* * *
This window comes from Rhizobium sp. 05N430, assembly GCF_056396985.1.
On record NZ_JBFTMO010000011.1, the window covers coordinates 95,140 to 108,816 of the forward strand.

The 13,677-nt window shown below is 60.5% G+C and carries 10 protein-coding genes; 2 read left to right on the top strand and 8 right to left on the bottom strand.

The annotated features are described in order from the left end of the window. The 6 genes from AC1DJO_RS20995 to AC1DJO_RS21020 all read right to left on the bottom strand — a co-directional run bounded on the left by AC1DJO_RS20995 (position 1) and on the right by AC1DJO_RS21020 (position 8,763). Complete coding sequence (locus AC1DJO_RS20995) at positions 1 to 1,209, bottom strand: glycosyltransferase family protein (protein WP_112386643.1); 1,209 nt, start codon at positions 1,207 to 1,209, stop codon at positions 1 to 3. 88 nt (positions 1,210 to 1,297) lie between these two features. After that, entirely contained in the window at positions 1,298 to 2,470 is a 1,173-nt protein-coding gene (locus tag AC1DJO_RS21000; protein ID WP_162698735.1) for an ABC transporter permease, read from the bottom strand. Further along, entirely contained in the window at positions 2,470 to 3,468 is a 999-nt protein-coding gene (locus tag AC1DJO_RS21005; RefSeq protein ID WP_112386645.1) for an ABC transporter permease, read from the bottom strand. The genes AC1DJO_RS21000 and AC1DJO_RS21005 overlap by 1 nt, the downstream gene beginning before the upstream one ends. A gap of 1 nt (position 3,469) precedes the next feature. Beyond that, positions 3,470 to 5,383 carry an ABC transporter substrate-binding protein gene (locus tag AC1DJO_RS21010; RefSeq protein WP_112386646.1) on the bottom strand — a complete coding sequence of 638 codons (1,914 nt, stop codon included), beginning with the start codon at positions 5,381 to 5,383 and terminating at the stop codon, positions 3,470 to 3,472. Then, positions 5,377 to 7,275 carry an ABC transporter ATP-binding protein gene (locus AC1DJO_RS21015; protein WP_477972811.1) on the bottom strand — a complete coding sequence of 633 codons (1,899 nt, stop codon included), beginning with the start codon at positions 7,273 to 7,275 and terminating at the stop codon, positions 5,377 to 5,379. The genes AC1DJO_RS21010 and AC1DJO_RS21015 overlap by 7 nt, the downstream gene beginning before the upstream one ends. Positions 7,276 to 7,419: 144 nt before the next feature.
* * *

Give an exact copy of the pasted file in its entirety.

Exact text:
This window comes from Rhizobium sp. 05N430, assembly GCF_056396985.1.
On record NZ_JBFTMO010000011.1, the window covers coordinates 95,140 to 108,816 of the forward strand.

The 13,677-nt window shown below is 60.5% G+C and carries 10 protein-coding genes; 2 read left to right on the top strand and 8 right to left on the bottom strand.

The annotated features are described in order from the left end of the window. The 6 genes from AC1DJO_RS20995 to AC1DJO_RS21020 all read right to left on the bottom strand — a co-directional run bounded on the left by AC1DJO_RS20995 (position 1) and on the right by AC1DJO_RS21020 (position 8,763). Complete coding sequence (locus AC1DJO_RS20995) at positions 1 to 1,209, bottom strand: glycosyltransferase family protein (protein WP_112386643.1); 1,209 nt, start codon at positions 1,207 to 1,209, stop codon at positions 1 to 3. 88 nt (positions 1,210 to 1,297) lie between these two features. After that, entirely contained in the window at positions 1,298 to 2,470 is a 1,173-nt protein-coding gene (locus tag AC1DJO_RS21000; protein ID WP_162698735.1) for an ABC transporter permease, read from the bottom strand. Further along, entirely contained in the window at positions 2,470 to 3,468 is a 999-nt protein-coding gene (locus tag AC1DJO_RS21005; RefSeq protein ID WP_112386645.1) for an ABC transporter permease, read from the bottom strand. The genes AC1DJO_RS21000 and AC1DJO_RS21005 overlap by 1 nt, the downstream gene beginning before the upstream one ends. A gap of 1 nt (position 3,469) precedes the next feature. Beyond that, positions 3,470 to 5,383 carry an ABC transporter substrate-binding protein gene (locus tag AC1DJO_RS21010; RefSeq protein WP_112386646.1) on the bottom strand — a complete coding sequence of 638 codons (1,914 nt, stop codon included), beginning with the start codon at positions 5,381 to 5,383 and terminating at the stop codon, positions 3,470 to 3,472. Then, positions 5,377 to 7,275 carry an ABC transporter ATP-binding protein gene (locus AC1DJO_RS21015; protein WP_477972811.1) on the bottom strand — a complete coding sequence of 633 codons (1,899 nt, stop codon included), beginning with the start codon at positions 7,273 to 7,275 and terminating at the stop codon, positions 5,377 to 5,379. The genes AC1DJO_RS21010 and AC1DJO_RS21015 overlap by 7 nt, the downstream gene beginning before the upstream one ends. Positions 7,276 to 7,419: 144 nt before the next feature.